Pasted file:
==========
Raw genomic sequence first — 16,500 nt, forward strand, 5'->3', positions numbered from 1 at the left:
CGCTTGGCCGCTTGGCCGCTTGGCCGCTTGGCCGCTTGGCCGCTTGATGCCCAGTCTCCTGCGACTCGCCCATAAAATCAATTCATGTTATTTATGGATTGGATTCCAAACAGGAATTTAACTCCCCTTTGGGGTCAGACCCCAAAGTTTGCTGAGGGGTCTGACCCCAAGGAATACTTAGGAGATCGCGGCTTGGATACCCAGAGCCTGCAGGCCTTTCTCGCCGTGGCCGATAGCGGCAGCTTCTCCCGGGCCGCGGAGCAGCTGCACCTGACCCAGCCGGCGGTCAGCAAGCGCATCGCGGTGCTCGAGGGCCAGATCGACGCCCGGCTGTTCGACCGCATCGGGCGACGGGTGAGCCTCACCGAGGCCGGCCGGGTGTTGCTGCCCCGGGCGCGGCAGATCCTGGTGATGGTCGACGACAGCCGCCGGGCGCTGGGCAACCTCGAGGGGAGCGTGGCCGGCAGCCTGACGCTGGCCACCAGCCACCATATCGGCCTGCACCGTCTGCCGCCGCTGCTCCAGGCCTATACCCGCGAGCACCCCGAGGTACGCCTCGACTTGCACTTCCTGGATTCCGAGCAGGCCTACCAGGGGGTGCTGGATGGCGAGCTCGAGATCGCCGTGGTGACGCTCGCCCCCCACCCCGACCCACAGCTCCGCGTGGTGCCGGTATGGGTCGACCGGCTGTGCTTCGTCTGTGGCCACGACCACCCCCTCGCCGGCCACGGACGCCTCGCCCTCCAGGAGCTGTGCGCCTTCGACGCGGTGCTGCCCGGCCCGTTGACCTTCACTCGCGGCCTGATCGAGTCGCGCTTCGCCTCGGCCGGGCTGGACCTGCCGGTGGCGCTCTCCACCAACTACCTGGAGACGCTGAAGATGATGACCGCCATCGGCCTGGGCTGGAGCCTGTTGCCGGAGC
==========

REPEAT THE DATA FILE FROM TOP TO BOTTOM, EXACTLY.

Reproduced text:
Raw genomic sequence first — 16,500 nt, forward strand, 5'->3', positions numbered from 1 at the left:
CGCTTGGCCGCTTGGCCGCTTGGCCGCTTGGCCGCTTGGCCGCTTGATGCCCAGTCTCCTGCGACTCGCCCATAAAATCAATTCATGTTATTTATGGATTGGATTCCAAACAGGAATTTAACTCCCCTTTGGGGTCAGACCCCAAAGTTTGCTGAGGGGTCTGACCCCAAGGAATACTTAGGAGATCGCGGCTTGGATACCCAGAGCCTGCAGGCCTTTCTCGCCGTGGCCGATAGCGGCAGCTTCTCCCGGGCCGCGGAGCAGCTGCACCTGACCCAGCCGGCGGTCAGCAAGCGCATCGCGGTGCTCGAGGGCCAGATCGACGCCCGGCTGTTCGACCGCATCGGGCGACGGGTGAGCCTCACCGAGGCCGGCCGGGTGTTGCTGCCCCGGGCGCGGCAGATCCTGGTGATGGTCGACGACAGCCGCCGGGCGCTGGGCAACCTCGAGGGGAGCGTGGCCGGCAGCCTGACGCTGGCCACCAGCCACCATATCGGCCTGCACCGTCTGCCGCCGCTGCTCCAGGCCTATACCCGCGAGCACCCCGAGGTACGCCTCGACTTGCACTTCCTGGATTCCGAGCAGGCCTACCAGGGGGTGCTGGATGGCGAGCTCGAGATCGCCGTGGTGACGCTCGCCCCCCACCCCGACCCACAGCTCCGCGTGGTGCCGGTATGGGTCGACCGGCTGTGCTTCGTCTGTGGCCACGACCACCCCCTCGCCGGCCACGGACGCCTCGCCCTCCAGGAGCTGTGCGCCTTCGACGCGGTGCTGCCCGGCCCGTTGACCTTCACTCGCGGCCTGATCGAGTCGCGCTTCGCCTCGGCCGGGCTGGACCTGCCGGTGGCGCTCTCCACCAACTACCTGGAGACGCTGAAGATGATGACCGCCATCGGCCTGGGCTGGAGCCTGTTGCCGGAGC